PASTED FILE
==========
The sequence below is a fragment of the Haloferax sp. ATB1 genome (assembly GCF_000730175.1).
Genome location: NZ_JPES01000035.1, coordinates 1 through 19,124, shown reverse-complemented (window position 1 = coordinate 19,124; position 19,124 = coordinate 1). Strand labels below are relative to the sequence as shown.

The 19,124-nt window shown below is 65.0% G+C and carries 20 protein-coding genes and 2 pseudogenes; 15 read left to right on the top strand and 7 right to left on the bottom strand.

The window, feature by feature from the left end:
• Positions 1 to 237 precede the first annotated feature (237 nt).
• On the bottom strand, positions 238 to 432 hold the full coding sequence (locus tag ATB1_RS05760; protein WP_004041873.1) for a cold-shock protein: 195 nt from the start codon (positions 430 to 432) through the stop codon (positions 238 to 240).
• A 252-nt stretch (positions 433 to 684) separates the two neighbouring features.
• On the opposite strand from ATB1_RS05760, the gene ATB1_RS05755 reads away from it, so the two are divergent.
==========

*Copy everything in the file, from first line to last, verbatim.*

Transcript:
The sequence below is a fragment of the Haloferax sp. ATB1 genome (assembly GCF_000730175.1).
Genome location: NZ_JPES01000035.1, coordinates 1 through 19,124, shown reverse-complemented (window position 1 = coordinate 19,124; position 19,124 = coordinate 1). Strand labels below are relative to the sequence as shown.

The 19,124-nt window shown below is 65.0% G+C and carries 20 protein-coding genes and 2 pseudogenes; 15 read left to right on the top strand and 7 right to left on the bottom strand.

The window, feature by feature from the left end:
• Positions 1 to 237 precede the first annotated feature (237 nt).
• On the bottom strand, positions 238 to 432 hold the full coding sequence (locus tag ATB1_RS05760; protein WP_004041873.1) for a cold-shock protein: 195 nt from the start codon (positions 430 to 432) through the stop codon (positions 238 to 240).
• A 252-nt stretch (positions 433 to 684) separates the two neighbouring features.
• On the opposite strand from ATB1_RS05760, the gene ATB1_RS05755 reads away from it, so the two are divergent.